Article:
Most people's first reaction to the idea of putting raw mushrooms in a pasta is: 'No thanks'. But there is a strange alchemy that occurs in this dish.
Even though the mushrooms are never cooked, they're not exactly raw, either, by the time they join the linguine. While marinating in a cocktail of thyme, lemon juice, zest, garlic, salt, pepper and olive oil (don't you just want to dive in right now?), they completely lose their foamy texture, and transform into something fragrant and silky, much like cooked mushrooms, but with a fresher, more delicate flavour. They soak up the marinade so that each slice, consumed with the pasta, delivers an intense burst of flavour (did I mention the thyme, lemon juice, zest, garlic, salt, pepper and olive oil?).
I've decided to try my hand at the LCHF (low carb high fat) diet made popular recently in SA by Tim Noakes, so I won't be eating this in pasta form any time soon. But I always thought these mushrooms would go brilliantly with white fish or chicken. Prawns even. Or perhaps pork! (Okay, easy girl, steady on.)
It's only been three days, but so far I am scoffing meat and cheese like there's no tomorrow, and LOVING IT. Carbs are a distant memory when one is suddenly given full permission to eat all the food previously believed forbidden, or at least best consumed in moderation. Bacon, butter and cream! Oh my!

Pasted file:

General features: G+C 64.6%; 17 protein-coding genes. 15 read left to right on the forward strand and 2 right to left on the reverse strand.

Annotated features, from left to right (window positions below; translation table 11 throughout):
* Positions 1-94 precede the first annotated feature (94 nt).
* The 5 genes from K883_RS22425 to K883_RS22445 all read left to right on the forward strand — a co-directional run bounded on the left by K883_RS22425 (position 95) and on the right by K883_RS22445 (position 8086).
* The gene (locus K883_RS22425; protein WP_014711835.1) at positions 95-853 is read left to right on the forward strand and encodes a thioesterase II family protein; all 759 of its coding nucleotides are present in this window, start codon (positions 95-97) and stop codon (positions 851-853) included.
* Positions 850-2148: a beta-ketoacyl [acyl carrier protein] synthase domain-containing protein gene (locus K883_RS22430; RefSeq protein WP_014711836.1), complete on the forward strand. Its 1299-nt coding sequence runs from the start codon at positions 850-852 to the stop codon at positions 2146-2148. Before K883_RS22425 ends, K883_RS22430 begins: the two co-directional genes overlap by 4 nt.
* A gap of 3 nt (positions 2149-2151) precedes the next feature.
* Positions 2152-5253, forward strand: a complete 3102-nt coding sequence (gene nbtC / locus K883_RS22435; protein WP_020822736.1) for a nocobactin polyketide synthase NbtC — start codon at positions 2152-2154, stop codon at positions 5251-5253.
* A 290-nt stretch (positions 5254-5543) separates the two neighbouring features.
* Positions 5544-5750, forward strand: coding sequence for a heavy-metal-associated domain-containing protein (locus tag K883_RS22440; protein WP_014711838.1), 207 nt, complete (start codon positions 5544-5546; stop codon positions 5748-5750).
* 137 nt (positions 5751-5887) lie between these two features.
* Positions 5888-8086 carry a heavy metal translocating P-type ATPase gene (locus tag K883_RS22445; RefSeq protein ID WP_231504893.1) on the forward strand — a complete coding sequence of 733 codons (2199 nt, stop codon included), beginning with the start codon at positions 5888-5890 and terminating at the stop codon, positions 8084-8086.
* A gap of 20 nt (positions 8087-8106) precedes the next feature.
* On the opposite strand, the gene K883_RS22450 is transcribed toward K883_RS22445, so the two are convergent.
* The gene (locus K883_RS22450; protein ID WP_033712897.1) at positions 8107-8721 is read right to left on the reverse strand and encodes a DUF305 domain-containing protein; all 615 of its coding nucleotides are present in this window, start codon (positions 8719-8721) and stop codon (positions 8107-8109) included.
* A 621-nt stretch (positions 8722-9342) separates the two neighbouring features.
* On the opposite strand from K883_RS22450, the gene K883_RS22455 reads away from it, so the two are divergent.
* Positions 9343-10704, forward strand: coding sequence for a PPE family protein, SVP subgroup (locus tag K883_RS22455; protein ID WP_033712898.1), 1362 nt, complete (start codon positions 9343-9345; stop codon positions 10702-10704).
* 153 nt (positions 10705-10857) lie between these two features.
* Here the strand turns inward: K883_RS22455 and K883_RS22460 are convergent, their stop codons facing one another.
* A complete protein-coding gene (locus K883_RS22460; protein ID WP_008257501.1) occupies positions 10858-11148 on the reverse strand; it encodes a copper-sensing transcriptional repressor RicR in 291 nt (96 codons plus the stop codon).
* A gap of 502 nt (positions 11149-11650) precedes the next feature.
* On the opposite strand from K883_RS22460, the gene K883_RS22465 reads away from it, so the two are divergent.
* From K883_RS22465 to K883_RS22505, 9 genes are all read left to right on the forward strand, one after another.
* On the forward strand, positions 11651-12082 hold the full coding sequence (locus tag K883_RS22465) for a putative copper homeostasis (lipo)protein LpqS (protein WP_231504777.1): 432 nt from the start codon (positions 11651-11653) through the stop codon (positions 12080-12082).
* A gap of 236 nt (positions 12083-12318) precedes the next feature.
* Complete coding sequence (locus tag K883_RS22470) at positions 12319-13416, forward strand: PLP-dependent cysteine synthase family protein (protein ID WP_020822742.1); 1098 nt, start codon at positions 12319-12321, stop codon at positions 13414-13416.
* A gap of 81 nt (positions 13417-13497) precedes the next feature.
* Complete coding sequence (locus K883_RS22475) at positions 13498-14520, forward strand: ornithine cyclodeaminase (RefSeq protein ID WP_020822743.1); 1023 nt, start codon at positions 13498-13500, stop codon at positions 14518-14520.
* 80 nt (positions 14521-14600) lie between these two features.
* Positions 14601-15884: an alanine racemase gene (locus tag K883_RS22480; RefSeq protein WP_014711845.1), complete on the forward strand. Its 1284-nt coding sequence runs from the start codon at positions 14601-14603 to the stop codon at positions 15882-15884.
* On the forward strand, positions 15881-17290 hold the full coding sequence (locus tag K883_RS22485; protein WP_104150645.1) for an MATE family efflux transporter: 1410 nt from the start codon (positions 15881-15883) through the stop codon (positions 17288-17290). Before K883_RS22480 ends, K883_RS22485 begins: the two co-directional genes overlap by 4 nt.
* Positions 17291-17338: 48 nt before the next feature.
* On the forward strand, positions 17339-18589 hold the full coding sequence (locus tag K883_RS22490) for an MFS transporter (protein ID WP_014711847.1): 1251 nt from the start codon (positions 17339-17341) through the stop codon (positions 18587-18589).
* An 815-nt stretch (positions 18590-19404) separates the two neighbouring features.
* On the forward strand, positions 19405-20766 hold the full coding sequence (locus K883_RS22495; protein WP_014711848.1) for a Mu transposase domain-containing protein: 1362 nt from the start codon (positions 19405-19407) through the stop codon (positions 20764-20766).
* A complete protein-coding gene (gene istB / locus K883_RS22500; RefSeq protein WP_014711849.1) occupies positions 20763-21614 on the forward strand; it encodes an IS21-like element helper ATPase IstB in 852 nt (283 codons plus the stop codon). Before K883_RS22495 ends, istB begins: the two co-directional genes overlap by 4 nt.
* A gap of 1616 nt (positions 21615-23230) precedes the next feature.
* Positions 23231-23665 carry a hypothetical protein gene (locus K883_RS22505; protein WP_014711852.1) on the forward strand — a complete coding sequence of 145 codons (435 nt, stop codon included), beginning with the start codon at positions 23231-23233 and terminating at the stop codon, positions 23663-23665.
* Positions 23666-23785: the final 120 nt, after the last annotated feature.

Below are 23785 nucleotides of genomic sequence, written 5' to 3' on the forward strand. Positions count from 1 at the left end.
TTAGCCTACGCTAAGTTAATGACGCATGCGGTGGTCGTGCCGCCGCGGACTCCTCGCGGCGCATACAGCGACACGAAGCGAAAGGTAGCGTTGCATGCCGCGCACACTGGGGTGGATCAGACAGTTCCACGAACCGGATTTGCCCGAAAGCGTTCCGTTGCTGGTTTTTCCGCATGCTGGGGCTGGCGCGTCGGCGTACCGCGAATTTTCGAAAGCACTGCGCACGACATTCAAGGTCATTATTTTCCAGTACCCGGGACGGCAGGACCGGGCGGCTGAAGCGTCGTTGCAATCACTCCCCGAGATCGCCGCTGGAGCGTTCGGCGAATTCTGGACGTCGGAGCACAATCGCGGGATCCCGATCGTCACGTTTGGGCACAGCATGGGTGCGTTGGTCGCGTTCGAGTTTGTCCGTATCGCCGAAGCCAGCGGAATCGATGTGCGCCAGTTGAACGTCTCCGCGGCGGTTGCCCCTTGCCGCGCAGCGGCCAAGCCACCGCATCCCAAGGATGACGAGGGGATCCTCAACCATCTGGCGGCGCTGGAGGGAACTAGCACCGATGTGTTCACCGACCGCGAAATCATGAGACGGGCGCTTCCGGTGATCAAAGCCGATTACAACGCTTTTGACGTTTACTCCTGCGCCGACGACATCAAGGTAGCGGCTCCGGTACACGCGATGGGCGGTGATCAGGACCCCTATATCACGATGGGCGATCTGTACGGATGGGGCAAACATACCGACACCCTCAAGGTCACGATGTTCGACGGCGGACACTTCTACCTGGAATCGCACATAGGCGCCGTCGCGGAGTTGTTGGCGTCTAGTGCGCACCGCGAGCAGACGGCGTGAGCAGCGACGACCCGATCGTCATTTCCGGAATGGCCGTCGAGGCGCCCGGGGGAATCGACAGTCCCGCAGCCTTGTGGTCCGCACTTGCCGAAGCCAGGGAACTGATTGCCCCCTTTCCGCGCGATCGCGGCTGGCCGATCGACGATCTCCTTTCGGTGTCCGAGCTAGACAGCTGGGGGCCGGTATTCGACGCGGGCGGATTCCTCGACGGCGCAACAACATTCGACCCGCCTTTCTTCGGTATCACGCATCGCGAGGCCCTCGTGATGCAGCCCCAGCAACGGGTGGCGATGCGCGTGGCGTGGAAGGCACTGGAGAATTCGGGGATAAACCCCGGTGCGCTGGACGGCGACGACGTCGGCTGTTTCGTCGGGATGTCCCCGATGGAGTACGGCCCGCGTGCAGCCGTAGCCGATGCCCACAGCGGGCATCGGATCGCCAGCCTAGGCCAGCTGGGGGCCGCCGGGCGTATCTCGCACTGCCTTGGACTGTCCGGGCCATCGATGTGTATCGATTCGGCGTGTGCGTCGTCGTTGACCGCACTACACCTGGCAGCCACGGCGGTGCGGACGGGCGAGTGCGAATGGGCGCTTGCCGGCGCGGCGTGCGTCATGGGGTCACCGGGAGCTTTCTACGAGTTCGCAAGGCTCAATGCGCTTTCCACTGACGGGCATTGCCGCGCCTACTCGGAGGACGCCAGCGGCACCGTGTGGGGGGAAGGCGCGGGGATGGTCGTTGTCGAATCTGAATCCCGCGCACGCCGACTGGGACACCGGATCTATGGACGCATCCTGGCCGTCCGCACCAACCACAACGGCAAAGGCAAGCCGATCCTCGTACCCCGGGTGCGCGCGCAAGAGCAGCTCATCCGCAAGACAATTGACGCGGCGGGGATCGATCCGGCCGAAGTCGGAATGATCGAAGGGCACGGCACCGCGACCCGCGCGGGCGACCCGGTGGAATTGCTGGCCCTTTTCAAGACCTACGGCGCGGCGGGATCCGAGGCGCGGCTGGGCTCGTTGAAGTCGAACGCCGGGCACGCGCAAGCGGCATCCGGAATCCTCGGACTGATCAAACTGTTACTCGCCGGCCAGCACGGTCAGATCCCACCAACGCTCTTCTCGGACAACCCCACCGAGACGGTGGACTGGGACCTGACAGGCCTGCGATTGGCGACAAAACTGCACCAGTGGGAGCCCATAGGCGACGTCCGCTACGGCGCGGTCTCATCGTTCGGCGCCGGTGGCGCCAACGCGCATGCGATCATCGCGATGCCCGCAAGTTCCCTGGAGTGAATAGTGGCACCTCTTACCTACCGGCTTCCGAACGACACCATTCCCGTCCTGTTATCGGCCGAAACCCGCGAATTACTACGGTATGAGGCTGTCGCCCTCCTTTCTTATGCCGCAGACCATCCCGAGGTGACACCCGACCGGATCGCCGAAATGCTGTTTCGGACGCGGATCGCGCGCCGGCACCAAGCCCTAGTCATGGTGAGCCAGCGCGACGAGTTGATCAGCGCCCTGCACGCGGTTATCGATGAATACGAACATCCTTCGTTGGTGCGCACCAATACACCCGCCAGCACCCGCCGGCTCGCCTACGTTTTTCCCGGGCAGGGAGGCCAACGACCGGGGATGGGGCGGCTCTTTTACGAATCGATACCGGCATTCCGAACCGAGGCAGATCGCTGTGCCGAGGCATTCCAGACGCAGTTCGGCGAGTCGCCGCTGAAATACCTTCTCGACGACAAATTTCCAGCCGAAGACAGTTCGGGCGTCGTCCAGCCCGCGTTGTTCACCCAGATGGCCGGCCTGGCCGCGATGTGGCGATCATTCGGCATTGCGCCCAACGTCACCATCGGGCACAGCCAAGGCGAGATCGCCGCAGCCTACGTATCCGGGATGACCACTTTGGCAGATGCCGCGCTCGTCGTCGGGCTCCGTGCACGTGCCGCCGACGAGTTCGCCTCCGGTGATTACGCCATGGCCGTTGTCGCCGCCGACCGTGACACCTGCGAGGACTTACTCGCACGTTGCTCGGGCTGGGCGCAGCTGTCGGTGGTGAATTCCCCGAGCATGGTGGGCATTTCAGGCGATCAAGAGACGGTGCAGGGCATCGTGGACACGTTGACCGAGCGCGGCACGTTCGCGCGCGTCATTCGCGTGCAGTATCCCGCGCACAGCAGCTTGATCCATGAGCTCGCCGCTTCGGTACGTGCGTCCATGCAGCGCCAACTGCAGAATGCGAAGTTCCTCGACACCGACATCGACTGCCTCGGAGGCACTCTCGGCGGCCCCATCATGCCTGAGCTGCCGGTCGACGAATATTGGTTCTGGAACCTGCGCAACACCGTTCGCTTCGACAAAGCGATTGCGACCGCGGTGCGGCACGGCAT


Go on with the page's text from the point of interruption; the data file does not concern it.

Anyway. To all of you still happily ensconced in Carbville (and I may well return to the fold if this LCHF experiment proves ineffective), I just know you'll love this.
Nigella Lawson's linguine with lemon, garlic and thyme mushrooms
Says Nigella: This is one of my proudest creations and, I
suppose, a good example of a recipe that isn't originally from Italy,
but sits uncontroversially in her culinary canon. I don't think it would
be too presumptuous to name this linguine ai funghi crudi. It is about
as speedy as you can imagine: you do no more to the mushrooms than slice
them, steep them in oil, garlic, lemon and thyme and toss them into the
hot cooked pasta.If all you can find is regular button mushrooms, this pasta is still worth making — so no excuses.
225 grams chestnut mushrooms
80 ml extra virgin olive oil
1 tablespoon Maldon salt (or 1½ teaspoons table salt)
1 small clove garlic (crushed)
zest and juice of 1 lemon
4 sprigs fresh thyme (leaves stripped off)
500 grams linguine
1 bunch fresh parsley (chopped)
2–3 tablespoons freshly grated Parmesan cheese (or to taste)
freshly ground black pepper
1. Slice the mushrooms finely, and put in a large bowl with the oil, salt, crushed garlic, lemon juice and zest, and marvellously scented thyme leaves.
2. Cook the pasta according to packet instructions and drain loosely, retaining some water. Quickly put the drained pasta into the bowl with the mushroom mixture.
3. Toss everything together well, then add the chopped parsley, grated cheese and pepper to taste, before tossing again, and eat with joy in your heart.
Even on a good day
1 day ago